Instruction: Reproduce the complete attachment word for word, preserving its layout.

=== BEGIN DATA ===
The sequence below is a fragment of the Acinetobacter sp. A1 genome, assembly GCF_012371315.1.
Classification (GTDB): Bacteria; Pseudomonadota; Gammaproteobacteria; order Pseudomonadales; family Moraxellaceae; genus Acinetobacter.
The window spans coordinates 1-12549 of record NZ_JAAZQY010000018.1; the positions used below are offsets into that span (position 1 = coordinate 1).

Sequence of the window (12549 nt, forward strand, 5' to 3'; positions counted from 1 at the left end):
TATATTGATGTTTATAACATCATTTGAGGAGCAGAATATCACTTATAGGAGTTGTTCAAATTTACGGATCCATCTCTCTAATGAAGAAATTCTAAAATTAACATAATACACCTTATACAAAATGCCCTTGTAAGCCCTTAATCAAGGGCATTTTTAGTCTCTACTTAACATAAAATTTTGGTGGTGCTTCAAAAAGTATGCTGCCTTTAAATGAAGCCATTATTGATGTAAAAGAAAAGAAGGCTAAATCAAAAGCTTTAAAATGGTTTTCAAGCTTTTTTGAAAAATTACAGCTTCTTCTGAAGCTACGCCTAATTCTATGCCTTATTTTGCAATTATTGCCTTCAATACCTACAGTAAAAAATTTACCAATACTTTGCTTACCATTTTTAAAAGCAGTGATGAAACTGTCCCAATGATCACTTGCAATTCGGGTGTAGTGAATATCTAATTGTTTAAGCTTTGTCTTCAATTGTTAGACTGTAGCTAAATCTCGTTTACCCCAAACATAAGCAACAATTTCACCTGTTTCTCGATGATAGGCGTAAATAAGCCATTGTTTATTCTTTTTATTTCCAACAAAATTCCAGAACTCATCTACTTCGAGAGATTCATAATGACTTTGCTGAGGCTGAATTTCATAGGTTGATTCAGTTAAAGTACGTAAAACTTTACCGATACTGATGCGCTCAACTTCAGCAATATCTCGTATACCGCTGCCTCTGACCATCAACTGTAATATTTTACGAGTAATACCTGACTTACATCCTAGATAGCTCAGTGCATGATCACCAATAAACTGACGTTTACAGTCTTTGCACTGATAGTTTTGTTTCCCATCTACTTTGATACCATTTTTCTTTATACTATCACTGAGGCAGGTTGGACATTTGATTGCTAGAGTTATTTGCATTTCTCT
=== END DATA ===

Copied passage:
The sequence below is a fragment of the Acinetobacter sp. A1 genome, assembly GCF_012371315.1.
Classification (GTDB): Bacteria; Pseudomonadota; Gammaproteobacteria; order Pseudomonadales; family Moraxellaceae; genus Acinetobacter.
The window spans coordinates 1-12549 of record NZ_JAAZQY010000018.1; the positions used below are offsets into that span (position 1 = coordinate 1).

Sequence of the window (12549 nt, forward strand, 5' to 3'; positions counted from 1 at the left end):
TATATTGATGTTTATAACATCATTTGAGGAGCAGAATATCACTTATAGGAGTTGTTCAAATTTACGGATCCATCTCTCTAATGAAGAAATTCTAAAATTAACATAATACACCTTATACAAAATGCCCTTGTAAGCCCTTAATCAAGGGCATTTTTAGTCTCTACTTAACATAAAATTTTGGTGGTGCTTCAAAAAGTATGCTGCCTTTAAATGAAGCCATTATTGATGTAAAAGAAAAGAAGGCTAAATCAAAAGCTTTAAAATGGTTTTCAAGCTTTTTTGAAAAATTACAGCTTCTTCTGAAGCTACGCCTAATTCTATGCCTTATTTTGCAATTATTGCCTTCAATACCTACAGTAAAAAATTTACCAATACTTTGCTTACCATTTTTAAAAGCAGTGATGAAACTGTCCCAATGATCACTTGCAATTCGGGTGTAGTGAATATCTAATTGTTTAAGCTTTGTCTTCAATTGTTAGACTGTAGCTAAATCTCGTTTACCCCAAACATAAGCAACAATTTCACCTGTTTCTCGATGATAGGCGTAAATAAGCCATTGTTTATTCTTTTTATTTCCAACAAAATTCCAGAACTCATCTACTTCGAGAGATTCATAATGACTTTGCTGAGGCTGAATTTCATAGGTTGATTCAGTTAAAGTACGTAAAACTTTACCGATACTGATGCGCTCAACTTCAGCAATATCTCGTATACCGCTGCCTCTGACCATCAACTGTAATATTTTACGAGTAATACCTGACTTACATCCTAGATAGCTCAGTGCATGATCACCAATAAACTGACGTTTACAGTCTTTGCACTGATAGTTTTGTTTCCCATCTACTTTGATACCATTTTTCTTTATACTATCACTGAGGCAGGTTGGACATTTGATTGCTAGAGTTATTTGCATTTCTCT